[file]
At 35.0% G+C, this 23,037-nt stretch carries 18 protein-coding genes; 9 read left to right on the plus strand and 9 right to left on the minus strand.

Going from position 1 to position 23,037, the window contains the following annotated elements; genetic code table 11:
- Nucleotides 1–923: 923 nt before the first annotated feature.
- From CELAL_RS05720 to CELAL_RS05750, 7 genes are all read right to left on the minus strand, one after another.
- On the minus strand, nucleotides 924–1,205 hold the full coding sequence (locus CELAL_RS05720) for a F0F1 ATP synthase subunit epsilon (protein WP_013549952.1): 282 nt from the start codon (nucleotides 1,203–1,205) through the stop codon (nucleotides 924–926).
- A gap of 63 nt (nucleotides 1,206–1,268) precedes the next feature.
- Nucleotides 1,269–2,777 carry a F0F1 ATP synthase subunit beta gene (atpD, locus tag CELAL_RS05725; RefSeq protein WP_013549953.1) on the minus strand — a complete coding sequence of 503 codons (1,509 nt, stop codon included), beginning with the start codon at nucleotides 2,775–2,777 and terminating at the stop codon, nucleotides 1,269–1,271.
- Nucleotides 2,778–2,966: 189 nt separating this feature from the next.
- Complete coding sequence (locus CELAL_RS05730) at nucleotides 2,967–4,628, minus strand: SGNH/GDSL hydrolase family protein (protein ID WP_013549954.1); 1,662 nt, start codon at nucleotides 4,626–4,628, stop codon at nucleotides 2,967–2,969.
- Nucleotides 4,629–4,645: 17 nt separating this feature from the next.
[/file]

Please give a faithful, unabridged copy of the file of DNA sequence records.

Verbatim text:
At 35.0% G+C, this 23,037-nt stretch carries 18 protein-coding genes; 9 read left to right on the plus strand and 9 right to left on the minus strand.

Going from position 1 to position 23,037, the window contains the following annotated elements; genetic code table 11:
- Nucleotides 1–923: 923 nt before the first annotated feature.
- From CELAL_RS05720 to CELAL_RS05750, 7 genes are all read right to left on the minus strand, one after another.
- On the minus strand, nucleotides 924–1,205 hold the full coding sequence (locus CELAL_RS05720) for a F0F1 ATP synthase subunit epsilon (protein WP_013549952.1): 282 nt from the start codon (nucleotides 1,203–1,205) through the stop codon (nucleotides 924–926).
- A gap of 63 nt (nucleotides 1,206–1,268) precedes the next feature.
- Nucleotides 1,269–2,777 carry a F0F1 ATP synthase subunit beta gene (atpD, locus tag CELAL_RS05725; RefSeq protein WP_013549953.1) on the minus strand — a complete coding sequence of 503 codons (1,509 nt, stop codon included), beginning with the start codon at nucleotides 2,775–2,777 and terminating at the stop codon, nucleotides 1,269–1,271.
- Nucleotides 2,778–2,966: 189 nt separating this feature from the next.
- Complete coding sequence (locus CELAL_RS05730) at nucleotides 2,967–4,628, minus strand: SGNH/GDSL hydrolase family protein (protein ID WP_013549954.1); 1,662 nt, start codon at nucleotides 4,626–4,628, stop codon at nucleotides 2,967–2,969.
- Nucleotides 4,629–4,645: 17 nt separating this feature from the next.